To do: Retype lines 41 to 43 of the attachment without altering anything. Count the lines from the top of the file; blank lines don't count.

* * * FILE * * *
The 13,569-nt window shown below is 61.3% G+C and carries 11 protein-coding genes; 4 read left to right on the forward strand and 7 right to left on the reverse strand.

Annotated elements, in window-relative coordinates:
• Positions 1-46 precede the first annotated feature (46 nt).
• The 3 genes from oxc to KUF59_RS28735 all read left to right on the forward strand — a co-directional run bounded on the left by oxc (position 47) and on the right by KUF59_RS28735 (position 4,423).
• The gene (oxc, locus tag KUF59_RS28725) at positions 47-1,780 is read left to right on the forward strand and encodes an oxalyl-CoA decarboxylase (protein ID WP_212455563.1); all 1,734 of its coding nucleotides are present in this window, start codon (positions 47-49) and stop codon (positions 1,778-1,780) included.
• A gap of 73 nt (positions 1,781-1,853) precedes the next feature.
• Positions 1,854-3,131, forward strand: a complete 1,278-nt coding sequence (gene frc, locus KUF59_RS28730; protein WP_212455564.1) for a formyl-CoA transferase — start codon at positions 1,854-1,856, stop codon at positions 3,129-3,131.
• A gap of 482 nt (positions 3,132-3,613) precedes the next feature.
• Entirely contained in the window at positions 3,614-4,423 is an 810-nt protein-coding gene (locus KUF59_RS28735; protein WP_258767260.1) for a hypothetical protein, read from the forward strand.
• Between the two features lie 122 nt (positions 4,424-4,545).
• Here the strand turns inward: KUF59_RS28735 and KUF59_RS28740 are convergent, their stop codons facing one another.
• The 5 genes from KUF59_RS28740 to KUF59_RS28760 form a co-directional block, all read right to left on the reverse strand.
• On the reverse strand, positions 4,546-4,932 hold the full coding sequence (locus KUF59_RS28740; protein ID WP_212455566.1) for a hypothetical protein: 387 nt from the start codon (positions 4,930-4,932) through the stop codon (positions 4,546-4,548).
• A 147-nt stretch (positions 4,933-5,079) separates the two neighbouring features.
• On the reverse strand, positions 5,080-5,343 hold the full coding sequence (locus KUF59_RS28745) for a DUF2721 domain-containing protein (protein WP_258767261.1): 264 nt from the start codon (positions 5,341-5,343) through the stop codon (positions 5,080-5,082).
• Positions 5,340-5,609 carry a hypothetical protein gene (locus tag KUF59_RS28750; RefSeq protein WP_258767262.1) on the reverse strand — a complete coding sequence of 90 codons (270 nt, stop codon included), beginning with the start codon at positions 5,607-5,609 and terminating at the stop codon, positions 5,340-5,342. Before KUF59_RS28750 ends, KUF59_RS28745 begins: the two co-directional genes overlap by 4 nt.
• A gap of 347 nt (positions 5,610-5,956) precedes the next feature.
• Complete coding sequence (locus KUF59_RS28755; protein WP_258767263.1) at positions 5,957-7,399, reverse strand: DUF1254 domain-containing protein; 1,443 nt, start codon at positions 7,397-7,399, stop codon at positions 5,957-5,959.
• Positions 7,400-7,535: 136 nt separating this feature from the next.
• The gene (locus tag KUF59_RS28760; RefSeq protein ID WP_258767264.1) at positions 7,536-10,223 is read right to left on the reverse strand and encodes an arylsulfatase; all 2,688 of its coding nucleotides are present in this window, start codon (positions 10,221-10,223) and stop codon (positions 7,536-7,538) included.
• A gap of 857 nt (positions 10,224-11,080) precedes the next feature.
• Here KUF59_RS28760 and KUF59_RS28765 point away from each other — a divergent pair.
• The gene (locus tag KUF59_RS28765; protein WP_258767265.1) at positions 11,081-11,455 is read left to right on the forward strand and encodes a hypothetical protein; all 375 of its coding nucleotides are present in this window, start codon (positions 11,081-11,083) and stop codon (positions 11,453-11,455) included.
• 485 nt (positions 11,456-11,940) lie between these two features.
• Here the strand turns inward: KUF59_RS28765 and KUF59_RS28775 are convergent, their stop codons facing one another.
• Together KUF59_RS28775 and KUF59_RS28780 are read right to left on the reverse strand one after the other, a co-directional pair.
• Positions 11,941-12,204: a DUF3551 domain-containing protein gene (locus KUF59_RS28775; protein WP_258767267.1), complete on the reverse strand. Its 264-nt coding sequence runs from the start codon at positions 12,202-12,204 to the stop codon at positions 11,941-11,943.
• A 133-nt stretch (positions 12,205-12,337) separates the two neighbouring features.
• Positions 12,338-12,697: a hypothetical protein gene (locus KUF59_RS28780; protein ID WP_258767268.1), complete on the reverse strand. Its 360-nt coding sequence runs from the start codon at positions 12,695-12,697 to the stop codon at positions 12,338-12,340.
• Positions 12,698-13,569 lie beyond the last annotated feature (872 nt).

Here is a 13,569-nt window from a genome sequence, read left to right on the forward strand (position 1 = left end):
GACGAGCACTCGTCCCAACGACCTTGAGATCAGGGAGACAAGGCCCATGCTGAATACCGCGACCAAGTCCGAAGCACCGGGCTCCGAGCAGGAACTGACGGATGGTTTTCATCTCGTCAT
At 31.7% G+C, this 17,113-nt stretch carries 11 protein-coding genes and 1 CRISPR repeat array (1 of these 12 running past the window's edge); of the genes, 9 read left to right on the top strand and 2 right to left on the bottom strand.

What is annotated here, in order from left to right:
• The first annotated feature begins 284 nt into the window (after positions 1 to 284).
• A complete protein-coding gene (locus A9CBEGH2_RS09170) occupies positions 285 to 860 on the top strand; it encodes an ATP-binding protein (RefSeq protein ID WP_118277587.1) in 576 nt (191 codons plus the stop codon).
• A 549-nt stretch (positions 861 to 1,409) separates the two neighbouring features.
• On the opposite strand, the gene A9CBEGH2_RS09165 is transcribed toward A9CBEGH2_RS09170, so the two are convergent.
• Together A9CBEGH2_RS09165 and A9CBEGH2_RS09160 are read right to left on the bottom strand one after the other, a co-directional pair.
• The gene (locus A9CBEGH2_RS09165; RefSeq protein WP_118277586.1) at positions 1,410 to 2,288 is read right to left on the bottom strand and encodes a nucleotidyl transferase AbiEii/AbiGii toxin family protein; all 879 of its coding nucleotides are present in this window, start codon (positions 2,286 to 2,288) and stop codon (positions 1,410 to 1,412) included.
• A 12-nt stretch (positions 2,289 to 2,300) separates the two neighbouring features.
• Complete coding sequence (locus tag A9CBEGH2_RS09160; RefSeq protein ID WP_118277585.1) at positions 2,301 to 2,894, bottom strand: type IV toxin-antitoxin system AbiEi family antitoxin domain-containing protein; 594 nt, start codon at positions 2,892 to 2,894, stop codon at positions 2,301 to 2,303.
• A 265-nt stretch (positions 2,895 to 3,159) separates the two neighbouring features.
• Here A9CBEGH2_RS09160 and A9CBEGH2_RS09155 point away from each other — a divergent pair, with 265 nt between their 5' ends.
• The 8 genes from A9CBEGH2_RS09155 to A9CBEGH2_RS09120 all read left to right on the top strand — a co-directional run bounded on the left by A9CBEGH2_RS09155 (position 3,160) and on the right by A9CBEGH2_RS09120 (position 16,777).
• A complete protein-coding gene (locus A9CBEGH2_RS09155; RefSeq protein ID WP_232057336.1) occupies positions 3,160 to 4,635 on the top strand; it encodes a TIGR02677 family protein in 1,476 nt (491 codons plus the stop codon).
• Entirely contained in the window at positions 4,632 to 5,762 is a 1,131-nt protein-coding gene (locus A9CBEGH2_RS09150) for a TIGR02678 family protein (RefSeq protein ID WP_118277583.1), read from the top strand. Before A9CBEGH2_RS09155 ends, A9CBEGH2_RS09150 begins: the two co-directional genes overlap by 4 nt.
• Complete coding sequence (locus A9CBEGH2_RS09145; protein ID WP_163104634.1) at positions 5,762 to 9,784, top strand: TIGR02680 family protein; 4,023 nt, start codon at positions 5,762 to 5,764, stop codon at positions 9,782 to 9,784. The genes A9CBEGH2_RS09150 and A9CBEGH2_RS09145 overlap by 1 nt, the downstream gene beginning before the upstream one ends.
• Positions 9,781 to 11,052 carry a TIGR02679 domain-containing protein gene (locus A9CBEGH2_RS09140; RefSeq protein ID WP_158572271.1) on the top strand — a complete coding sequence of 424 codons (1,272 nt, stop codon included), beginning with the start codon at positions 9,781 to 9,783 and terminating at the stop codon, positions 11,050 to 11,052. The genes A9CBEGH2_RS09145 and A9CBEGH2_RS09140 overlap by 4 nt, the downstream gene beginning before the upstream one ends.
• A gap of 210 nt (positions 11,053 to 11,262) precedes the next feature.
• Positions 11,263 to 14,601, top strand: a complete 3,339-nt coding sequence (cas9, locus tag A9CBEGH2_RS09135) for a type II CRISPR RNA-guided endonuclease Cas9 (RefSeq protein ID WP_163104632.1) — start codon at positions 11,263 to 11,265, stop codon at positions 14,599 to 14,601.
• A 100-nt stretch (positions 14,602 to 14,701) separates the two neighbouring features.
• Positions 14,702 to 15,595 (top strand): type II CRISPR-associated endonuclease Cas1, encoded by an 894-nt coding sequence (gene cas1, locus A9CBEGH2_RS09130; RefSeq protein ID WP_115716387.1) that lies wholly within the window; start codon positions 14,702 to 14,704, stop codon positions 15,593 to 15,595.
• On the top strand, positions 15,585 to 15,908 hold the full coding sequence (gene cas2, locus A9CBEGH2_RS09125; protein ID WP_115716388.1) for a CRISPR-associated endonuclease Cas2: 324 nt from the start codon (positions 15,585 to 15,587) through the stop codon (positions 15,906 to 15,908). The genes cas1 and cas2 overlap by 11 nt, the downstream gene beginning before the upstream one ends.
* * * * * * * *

• A 12-nt stretch (positions 2,289 to 2,300) separates the two neighbouring features.
• Complete coding sequence (locus tag A9CBEGH2_RS09160; RefSeq protein ID WP_118277585.1) at positions 2,301 to 2,894, bottom strand: type IV toxin-antitoxin system AbiEi family antitoxin domain-containing protein; 594 nt, start codon at positions 2,892 to 2,894, stop codon at positions 2,301 to 2,303.
• A 265-nt stretch (positions 2,895 to 3,159) separates the two neighbouring features.